In a game the Utah Jazz couldn’t afford to lose, the Cleveland Cavaliers gave the Jazz a scare in the first half when they built a 9-point lead in the first quarter. Much of that was the result of the Jazz not able to hit shots. Some of it was Rodney Hood and Alec Burks having inside knowledge of how to get points against their old team.
Joe Ingles, who is in the midst of a slump by his standards, started off missing his first three 3-point attempts. Ricky Rubio also started off by missing his first three shots.
*Captain Obvious flies in* It may sound overly simple but it’s difficult to win games when multiple perimeter players on your starting unit are missing everything. Luckily, later in the game, Ingles and Rubio made big shots that helped the Jazz build a nice lead in the second half.
The silver lining to an ugly first quarter was the play of Donovan Mitchell. Mitchell, who ended with 18 points (7/12 from the field and 3⁄4 from three), 3 rebounds and 5 assists should have had more assists in that first quarter if it weren’t for multiple misses by teammates.
Right now, Mitchell is receiving a lot of attention for his inefficient shooting. But is it warranted? In the first quarter Mitchell made the right read every single play without a single “bad” shot. The reward? A 9-point deficit.
Jazz fans should be applauding Donovan Mitchell for this!
It probably went against all of Mitchell’s instincts to not take more shots. After all, is a bad shot by Mitchell any worse than a good shot by a bad shooter?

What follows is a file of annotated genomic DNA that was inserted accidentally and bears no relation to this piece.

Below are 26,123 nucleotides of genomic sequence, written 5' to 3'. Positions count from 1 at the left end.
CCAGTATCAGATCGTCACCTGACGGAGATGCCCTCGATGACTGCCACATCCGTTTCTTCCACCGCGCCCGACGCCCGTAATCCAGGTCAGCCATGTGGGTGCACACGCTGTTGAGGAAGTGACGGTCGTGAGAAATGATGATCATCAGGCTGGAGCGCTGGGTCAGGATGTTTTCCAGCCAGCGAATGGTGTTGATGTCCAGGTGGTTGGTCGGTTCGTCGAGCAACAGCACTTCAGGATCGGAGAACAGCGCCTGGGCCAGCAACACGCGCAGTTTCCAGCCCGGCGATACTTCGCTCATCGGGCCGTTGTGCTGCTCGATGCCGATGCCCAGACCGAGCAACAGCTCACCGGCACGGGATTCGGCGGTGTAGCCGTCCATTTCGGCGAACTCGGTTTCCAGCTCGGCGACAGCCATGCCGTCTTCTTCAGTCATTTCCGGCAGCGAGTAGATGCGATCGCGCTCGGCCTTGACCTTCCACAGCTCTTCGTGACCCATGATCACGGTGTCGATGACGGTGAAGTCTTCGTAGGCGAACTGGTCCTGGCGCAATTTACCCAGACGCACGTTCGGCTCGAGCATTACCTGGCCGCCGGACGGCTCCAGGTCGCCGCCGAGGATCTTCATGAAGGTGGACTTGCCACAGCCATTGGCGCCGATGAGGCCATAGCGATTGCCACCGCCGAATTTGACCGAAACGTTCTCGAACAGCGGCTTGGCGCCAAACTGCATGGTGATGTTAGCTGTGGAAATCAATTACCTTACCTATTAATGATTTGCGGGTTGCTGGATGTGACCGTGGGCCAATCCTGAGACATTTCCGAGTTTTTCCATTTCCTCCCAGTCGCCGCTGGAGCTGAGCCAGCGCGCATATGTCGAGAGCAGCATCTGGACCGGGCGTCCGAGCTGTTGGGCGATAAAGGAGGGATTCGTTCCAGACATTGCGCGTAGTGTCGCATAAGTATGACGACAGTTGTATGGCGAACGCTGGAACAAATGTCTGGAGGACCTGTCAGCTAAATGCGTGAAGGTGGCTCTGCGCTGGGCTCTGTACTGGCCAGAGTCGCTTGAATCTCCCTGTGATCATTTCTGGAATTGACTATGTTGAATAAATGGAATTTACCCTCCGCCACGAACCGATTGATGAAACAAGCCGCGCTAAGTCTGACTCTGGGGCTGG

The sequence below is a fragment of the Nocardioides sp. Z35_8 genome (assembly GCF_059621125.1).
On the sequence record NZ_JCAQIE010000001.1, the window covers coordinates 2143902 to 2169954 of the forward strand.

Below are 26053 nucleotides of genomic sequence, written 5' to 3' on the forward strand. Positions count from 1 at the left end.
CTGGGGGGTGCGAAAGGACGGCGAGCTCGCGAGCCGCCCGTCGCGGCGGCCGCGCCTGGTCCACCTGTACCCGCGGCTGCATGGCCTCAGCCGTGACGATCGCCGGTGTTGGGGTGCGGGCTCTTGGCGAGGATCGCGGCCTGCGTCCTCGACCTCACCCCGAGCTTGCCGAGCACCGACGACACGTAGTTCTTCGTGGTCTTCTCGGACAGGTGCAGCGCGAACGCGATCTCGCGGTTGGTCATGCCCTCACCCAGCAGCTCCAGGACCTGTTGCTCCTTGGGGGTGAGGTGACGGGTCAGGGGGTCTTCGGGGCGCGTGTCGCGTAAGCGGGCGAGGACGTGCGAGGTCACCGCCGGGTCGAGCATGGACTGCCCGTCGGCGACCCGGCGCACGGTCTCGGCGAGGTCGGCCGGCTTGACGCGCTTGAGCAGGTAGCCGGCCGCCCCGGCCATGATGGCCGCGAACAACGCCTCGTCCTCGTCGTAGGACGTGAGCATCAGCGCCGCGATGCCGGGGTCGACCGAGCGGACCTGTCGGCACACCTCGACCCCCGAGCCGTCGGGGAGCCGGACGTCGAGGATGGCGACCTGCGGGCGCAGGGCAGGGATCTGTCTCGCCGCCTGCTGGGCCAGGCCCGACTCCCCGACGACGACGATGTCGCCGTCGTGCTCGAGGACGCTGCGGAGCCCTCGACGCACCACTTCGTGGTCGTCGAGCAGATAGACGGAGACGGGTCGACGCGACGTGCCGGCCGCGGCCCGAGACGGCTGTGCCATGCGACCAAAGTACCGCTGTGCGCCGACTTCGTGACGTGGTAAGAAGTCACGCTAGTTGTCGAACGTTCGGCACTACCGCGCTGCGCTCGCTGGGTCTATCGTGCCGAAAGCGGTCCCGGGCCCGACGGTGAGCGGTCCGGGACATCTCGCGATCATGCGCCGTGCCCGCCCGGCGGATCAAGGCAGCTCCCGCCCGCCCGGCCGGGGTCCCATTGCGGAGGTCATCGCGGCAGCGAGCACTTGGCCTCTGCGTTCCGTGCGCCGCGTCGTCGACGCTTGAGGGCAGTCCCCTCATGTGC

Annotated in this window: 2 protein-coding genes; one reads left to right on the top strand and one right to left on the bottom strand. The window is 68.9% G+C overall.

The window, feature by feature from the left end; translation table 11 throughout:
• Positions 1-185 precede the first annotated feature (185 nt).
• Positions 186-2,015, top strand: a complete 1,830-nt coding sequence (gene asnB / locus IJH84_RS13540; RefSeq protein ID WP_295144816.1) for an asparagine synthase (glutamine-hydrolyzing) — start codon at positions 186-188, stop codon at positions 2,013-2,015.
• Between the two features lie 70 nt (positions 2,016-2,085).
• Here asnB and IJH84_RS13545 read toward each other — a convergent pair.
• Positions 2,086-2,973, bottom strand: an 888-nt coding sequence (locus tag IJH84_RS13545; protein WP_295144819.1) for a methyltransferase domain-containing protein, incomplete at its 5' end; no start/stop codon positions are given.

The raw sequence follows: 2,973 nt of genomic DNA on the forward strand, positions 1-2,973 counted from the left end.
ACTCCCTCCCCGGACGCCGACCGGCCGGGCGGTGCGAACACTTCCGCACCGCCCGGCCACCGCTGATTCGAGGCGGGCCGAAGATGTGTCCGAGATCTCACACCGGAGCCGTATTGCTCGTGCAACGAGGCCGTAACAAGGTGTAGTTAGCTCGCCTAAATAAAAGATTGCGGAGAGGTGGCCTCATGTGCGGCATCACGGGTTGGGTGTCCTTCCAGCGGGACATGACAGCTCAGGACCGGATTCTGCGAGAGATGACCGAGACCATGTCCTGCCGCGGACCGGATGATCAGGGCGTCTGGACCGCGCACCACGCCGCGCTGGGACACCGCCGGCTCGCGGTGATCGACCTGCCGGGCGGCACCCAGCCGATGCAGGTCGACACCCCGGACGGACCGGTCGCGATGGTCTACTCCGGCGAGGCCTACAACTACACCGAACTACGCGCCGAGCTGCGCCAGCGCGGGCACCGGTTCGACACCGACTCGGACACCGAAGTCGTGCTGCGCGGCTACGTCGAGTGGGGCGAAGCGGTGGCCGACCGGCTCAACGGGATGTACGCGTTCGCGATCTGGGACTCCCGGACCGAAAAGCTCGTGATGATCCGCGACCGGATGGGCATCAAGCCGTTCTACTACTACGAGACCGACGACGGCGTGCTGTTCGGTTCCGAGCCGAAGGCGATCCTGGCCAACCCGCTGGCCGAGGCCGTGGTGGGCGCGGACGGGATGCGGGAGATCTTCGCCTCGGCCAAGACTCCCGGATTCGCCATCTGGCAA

Right now, yes. In the future, we’ll see.
Either way, Mitchell’s efficiency tonight is not surprising. Instead of taking shots at the rim that most likely get blocked, or an impatient three at the beginning of the shot clock, he found the open shooter. His 5 assists are a testament to that. In some ways, this may be the game that Mitchell looks back and says, that’s how I need to play.
The exciting part? Mitchell only took two free throws. There’s a lot of room for growth! What happens when he’s taking 8-10 free throws a game? He’ll get there, and it’s going to be exciting.
Rudy Gobert is a superstar. If you go look at when teams make runs on the Jazz it almost always coincides to when Rudy Gobert is on the bench.
That’s the sign of a superstar.
Gobert’s ability to defend the rim and affect every aspect of the opposing offense is unmatched by anyone in the league.
Before the game Rodney Hood stated that Rudy Gobert is the best rim protector in the league and he’s not wrong. He is absolutely dominant.
But he’s so much more than just a defensive player.
Rudy Gobert is a pick and roll monster. His picks open up canyon-sized lanes to the basket that make players like Joe Ingles look like all stars. Not only does he set those earth-shattering picks but his rolls to the rim open up space for the PnR ball handler to make multiple decisions. Dante Exum and Donovan Mitchell both had incredible space to either take a shot at the rim, lob it to Rudy Gobert or pass to an open corner shooter. Gobert is as much of an offensive force as he is defensively and should be a perennial all star every year.
All in all it was a nice victory for the Jazz who showed toughness to fight through some rough shooting in the first half.
Tomorrow is a tougher matchup against a stout Detroit Pistons team ready to make life difficult for the Jazz.